The poet Thespis revolutionized the early stages of ancient Greek theatre by being the first to introduce one actor standing apart from the chorus, with deeper dialogue and greater development. Then Aeschylus came around and made it two actors, and Sophocles popped in to make it three. The initial and most important of these characters was the protagonist, then the deuteragonist for the secondary character and Sophocles' third character was called the tritagonist. Any or none of these characters could also be the antagonist, which obviously is the bad guy. Now, in those old Athenian times, they would have actors compete to win sort of their equivalent of the Best Actor Tony Award, so the word agonist, meaning "actor", originally could be defined better as "competitor" or "combatant" because they were competing for the theatre laurels. Pro- means that person is the first actor, deu- that they're the second, trit- that they're third, and anti- that they're "against" the other competitors. In Modern English, only protagonist and antagonist remain in use, and their meanings have clearly changed a bit since then.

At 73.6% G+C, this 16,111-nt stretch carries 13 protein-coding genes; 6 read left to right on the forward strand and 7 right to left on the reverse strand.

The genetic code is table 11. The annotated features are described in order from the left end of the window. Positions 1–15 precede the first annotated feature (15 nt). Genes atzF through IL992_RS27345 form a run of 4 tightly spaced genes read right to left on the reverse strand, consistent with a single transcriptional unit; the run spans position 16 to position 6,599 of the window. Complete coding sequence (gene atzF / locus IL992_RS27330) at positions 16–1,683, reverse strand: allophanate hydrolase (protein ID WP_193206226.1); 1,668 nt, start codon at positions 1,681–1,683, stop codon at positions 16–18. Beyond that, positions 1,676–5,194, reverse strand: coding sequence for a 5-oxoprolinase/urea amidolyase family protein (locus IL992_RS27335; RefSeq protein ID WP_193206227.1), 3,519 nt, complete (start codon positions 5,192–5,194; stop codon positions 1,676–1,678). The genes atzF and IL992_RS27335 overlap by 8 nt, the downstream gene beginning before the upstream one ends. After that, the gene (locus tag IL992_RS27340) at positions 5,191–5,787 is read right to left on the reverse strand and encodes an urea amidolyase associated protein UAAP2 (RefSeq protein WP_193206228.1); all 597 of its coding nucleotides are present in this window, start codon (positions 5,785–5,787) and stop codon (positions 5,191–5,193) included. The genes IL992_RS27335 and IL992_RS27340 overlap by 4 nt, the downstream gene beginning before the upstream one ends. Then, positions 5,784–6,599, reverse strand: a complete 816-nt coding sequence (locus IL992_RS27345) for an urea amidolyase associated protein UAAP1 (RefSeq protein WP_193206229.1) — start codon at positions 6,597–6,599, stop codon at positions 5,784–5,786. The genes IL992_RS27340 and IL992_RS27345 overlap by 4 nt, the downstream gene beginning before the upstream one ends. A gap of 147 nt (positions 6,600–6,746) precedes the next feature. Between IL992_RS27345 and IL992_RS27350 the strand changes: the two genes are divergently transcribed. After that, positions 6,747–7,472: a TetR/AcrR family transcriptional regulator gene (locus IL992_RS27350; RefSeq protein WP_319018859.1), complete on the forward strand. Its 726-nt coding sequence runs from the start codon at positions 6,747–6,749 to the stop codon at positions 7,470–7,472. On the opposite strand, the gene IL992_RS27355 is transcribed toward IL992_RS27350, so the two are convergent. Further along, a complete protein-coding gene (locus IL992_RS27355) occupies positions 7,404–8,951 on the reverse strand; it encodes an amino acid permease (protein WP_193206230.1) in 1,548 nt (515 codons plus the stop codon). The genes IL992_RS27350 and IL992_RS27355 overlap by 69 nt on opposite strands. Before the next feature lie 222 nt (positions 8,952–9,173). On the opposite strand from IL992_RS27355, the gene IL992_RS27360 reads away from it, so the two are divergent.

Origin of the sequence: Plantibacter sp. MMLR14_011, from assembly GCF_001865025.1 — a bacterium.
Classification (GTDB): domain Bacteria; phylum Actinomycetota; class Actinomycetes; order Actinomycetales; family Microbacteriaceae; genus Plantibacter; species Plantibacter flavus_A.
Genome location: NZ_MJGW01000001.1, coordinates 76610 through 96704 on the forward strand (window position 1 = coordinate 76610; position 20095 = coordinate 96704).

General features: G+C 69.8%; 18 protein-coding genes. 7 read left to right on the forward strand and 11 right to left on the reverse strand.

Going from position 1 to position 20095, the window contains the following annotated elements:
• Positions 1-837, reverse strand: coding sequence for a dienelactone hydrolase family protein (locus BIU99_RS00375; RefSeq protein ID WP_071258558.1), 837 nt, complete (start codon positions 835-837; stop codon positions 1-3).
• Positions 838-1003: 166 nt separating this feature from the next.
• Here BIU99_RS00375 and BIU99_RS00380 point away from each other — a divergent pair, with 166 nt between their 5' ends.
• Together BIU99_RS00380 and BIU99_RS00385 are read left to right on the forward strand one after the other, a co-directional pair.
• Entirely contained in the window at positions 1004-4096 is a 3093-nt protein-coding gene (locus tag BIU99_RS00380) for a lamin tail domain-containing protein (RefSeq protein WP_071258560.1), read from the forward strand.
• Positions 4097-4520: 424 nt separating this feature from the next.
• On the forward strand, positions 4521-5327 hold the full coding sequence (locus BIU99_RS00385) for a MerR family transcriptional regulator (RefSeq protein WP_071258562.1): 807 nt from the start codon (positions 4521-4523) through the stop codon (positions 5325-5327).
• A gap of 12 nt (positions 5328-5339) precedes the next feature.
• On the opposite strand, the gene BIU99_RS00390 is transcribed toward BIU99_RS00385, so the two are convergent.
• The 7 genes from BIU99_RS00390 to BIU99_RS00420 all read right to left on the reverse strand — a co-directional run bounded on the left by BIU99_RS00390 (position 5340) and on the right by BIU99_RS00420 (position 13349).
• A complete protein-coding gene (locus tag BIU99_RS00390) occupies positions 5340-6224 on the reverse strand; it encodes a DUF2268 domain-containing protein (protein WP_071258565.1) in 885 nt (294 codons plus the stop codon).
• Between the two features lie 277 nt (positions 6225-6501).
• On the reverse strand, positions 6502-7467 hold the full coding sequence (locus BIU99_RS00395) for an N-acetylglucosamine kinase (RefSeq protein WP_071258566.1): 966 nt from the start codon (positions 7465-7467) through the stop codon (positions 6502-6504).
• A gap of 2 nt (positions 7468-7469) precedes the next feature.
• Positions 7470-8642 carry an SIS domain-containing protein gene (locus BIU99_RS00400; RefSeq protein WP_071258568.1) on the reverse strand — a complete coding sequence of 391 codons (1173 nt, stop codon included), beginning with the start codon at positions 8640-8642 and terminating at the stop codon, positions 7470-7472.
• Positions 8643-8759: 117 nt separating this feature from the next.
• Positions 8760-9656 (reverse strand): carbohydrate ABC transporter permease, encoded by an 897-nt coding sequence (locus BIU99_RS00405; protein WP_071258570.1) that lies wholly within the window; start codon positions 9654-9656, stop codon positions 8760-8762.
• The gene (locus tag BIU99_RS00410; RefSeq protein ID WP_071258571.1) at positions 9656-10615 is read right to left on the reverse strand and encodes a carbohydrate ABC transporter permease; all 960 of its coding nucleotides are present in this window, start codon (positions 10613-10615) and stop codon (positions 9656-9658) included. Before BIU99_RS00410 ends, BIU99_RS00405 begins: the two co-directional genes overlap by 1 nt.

Hello! I'm Adam Aleksic, a rising junior studying government and linguistics at Harvard University, where I co-founded the Harvard Undergraduate Linguistics Society. In addition to etymology, I also really enjoy trivia, politics, vexillology, geography, board games, conlanging, and law.